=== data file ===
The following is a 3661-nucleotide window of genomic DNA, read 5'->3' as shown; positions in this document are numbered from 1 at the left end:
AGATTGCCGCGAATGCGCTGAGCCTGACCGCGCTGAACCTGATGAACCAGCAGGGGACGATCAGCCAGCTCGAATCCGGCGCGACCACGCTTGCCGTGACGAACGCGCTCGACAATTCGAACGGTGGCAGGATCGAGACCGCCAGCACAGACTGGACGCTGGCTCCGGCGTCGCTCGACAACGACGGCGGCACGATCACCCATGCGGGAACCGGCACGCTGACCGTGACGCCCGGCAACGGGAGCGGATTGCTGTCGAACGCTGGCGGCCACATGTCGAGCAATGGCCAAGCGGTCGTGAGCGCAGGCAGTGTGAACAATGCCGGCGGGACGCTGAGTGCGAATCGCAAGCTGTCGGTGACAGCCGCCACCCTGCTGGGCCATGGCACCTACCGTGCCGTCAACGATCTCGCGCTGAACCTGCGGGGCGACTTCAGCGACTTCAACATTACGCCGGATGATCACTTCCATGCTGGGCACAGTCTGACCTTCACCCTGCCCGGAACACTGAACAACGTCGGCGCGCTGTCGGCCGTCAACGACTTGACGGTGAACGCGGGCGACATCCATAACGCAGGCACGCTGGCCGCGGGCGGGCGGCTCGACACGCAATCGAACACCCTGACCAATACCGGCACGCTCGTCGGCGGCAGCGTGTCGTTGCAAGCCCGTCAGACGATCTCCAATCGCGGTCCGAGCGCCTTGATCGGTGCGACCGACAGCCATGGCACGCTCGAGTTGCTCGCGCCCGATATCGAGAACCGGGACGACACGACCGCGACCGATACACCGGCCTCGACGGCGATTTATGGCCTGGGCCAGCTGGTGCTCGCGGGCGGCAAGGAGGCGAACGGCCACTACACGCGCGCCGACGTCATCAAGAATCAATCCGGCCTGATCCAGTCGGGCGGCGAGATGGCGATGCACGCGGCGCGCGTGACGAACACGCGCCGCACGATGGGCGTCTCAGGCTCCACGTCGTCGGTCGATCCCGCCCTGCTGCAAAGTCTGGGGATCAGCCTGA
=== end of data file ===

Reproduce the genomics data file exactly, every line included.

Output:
The following is a 3661-nucleotide window of genomic DNA, read 5'->3' as shown; positions in this document are numbered from 1 at the left end:
AGATTGCCGCGAATGCGCTGAGCCTGACCGCGCTGAACCTGATGAACCAGCAGGGGACGATCAGCCAGCTCGAATCCGGCGCGACCACGCTTGCCGTGACGAACGCGCTCGACAATTCGAACGGTGGCAGGATCGAGACCGCCAGCACAGACTGGACGCTGGCTCCGGCGTCGCTCGACAACGACGGCGGCACGATCACCCATGCGGGAACCGGCACGCTGACCGTGACGCCCGGCAACGGGAGCGGATTGCTGTCGAACGCTGGCGGCCACATGTCGAGCAATGGCCAAGCGGTCGTGAGCGCAGGCAGTGTGAACAATGCCGGCGGGACGCTGAGTGCGAATCGCAAGCTGTCGGTGACAGCCGCCACCCTGCTGGGCCATGGCACCTACCGTGCCGTCAACGATCTCGCGCTGAACCTGCGGGGCGACTTCAGCGACTTCAACATTACGCCGGATGATCACTTCCATGCTGGGCACAGTCTGACCTTCACCCTGCCCGGAACACTGAACAACGTCGGCGCGCTGTCGGCCGTCAACGACTTGACGGTGAACGCGGGCGACATCCATAACGCAGGCACGCTGGCCGCGGGCGGGCGGCTCGACACGCAATCGAACACCCTGACCAATACCGGCACGCTCGTCGGCGGCAGCGTGTCGTTGCAAGCCCGTCAGACGATCTCCAATCGCGGTCCGAGCGCCTTGATCGGTGCGACCGACAGCCATGGCACGCTCGAGTTGCTCGCGCCCGATATCGAGAACCGGGACGACACGACCGCGACCGATACACCGGCCTCGACGGCGATTTATGGCCTGGGCCAGCTGGTGCTCGCGGGCGGCAAGGAGGCGAACGGCCACTACACGCGCGCCGACGTCATCAAGAATCAATCCGGCCTGATCCAGTCGGGCGGCGAGATGGCGATGCACGCGGCGCGCGTGACGAACACGCGCCGCACGATGGGCGTCTCAGGCTCCACGTCGTCGGTCGATCCCGCCCTGCTGCAAAGTCTGGGGATCAGCCTGA